Home » Blog » Clinical Articles » In Depth Articles » Not Missing Ovarian Cancer

Not Missing Ovarian Cancer

No one wants to miss ovarian cancer especially in its early stages when you have a chance of successful treatment.

But should we be regularly monitoring women who have had a simple ovarian cyst detected on ultrasound, as most guidelines recommend to avoid missing this particularly deadly cancer?

That is what US researchers investigated in a nested case controlled study, recently published in JAMA.

The study was based on a cohort of adult women from the Kaiser Permanente Washington health care system who had had a pelvic ultrasound at some stage over a 12-year period starting in 1997, and looked at the association of the ultrasound finding with the risk of being diagnosed with ovarian cancer within three years.

On analysing the data from the 72,000 women who underwent the investigation, the first finding was that ovarian cysts were very common, particularly simple ovarian cysts, occurring in more than 15,000 women. Simple cysts were detected in almost one in four women aged younger than 50, and just over one in 12 women aged 50 and over.

Complex cyst structures were far less common, which is fortunate as the study also confirmed that most of the 212 women who were eventually diagnosed with ovarian cancer had a complex cyst structure on ultrasound.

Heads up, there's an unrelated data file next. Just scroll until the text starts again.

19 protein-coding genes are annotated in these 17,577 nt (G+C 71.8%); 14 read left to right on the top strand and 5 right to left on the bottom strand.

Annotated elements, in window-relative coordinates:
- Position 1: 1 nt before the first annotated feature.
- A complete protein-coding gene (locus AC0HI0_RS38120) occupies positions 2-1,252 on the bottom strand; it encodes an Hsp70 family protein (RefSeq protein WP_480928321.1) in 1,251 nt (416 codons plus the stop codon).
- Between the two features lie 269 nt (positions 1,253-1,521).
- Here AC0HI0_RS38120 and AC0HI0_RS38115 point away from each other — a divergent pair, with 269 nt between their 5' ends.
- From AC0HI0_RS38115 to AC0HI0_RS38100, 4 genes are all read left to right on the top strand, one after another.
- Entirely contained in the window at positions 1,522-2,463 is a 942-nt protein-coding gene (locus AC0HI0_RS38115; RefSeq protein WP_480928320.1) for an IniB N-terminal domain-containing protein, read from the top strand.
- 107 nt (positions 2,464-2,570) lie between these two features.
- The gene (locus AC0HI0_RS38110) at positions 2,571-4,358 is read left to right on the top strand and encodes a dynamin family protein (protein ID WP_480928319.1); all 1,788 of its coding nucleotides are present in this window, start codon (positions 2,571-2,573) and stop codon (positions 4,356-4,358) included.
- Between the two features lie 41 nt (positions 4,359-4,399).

According to their analysis, the detection of a complex cystic ovarian mass on ultrasound increased the likelihood of cancer eight-fold, and if they were 50 or over and found to have ascites as well, the finding was practically diagnostic with the likelihood of having ovarian cancer being over 70 times greater than normal.

Ultrasound detection of solid masses was not as dangerous a finding, but the one in ten association with ovarian cancer certainly warranted further investigation.

But what of the women found to have a simple cyst on ultrasound? How many of them went on to be diagnosed with ovarian cancer? Well, among those aged under 50 – none! And among the older women only one – and the researchers suspect that the simple cyst found in this case was, in fact an incidental finding.

As the study authors point out, this finding shouldn’t be surprising as it is well-known that ‘simple cysts are almost universally benign.’

But the majority of guidelines still recommend on-going surveillance, mainly because of a reluctance to make a definitive diagnosis on the basis of the ultrasound appearance or interpretation alone.

“One of the justifications for the surveillance of simple cysts is that imaging may be inaccurate and might miss complex features,” the researchers explain.

But such concerns are not warranted according to this study. What’s more, the authors suggest the constant monitoring of these benign cysts may in fact not only be useless but may cause harm.

“While surveillance may not seem harmful, there is a growing realisation across all areas of medicine that unnecessary imaging is associated with morbidity, including wasted time, false-positive results, over diagnosis, unnecessary surgery and anxiety,” the study authors concluded.

 

Reference

Smith-Bindman R, Poder L, Johnson E, Miglioretti DL. Risk of Malignant Ovarian Cancer Based on Ultrasonography Findings in a Large Unselected Population. JAMA Intern Med. Published online November 12, 2018. doi:10.1001/jamainternmed.2018.5113.